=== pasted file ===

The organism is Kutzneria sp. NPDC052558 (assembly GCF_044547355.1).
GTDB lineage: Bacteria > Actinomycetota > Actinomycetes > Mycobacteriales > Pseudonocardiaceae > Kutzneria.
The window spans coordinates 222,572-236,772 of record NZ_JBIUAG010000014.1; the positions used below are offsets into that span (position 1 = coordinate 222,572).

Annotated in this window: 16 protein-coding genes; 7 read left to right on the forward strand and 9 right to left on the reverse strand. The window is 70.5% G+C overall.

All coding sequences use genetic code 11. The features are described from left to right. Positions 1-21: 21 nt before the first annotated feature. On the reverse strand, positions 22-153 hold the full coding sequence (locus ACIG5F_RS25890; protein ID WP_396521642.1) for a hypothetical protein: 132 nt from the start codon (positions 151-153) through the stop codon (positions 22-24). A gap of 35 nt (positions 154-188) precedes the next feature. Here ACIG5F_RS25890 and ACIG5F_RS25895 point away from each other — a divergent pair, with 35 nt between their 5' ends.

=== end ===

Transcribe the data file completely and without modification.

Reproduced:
The organism is Kutzneria sp. NPDC052558 (assembly GCF_044547355.1).
GTDB lineage: Bacteria > Actinomycetota > Actinomycetes > Mycobacteriales > Pseudonocardiaceae > Kutzneria.
The window spans coordinates 222,572-236,772 of record NZ_JBIUAG010000014.1; the positions used below are offsets into that span (position 1 = coordinate 222,572).

Annotated in this window: 16 protein-coding genes; 7 read left to right on the forward strand and 9 right to left on the reverse strand. The window is 70.5% G+C overall.

All coding sequences use genetic code 11. The features are described from left to right. Positions 1-21: 21 nt before the first annotated feature. On the reverse strand, positions 22-153 hold the full coding sequence (locus ACIG5F_RS25890; protein ID WP_396521642.1) for a hypothetical protein: 132 nt from the start codon (positions 151-153) through the stop codon (positions 22-24). A gap of 35 nt (positions 154-188) precedes the next feature. Here ACIG5F_RS25890 and ACIG5F_RS25895 point away from each other — a divergent pair, with 35 nt between their 5' ends.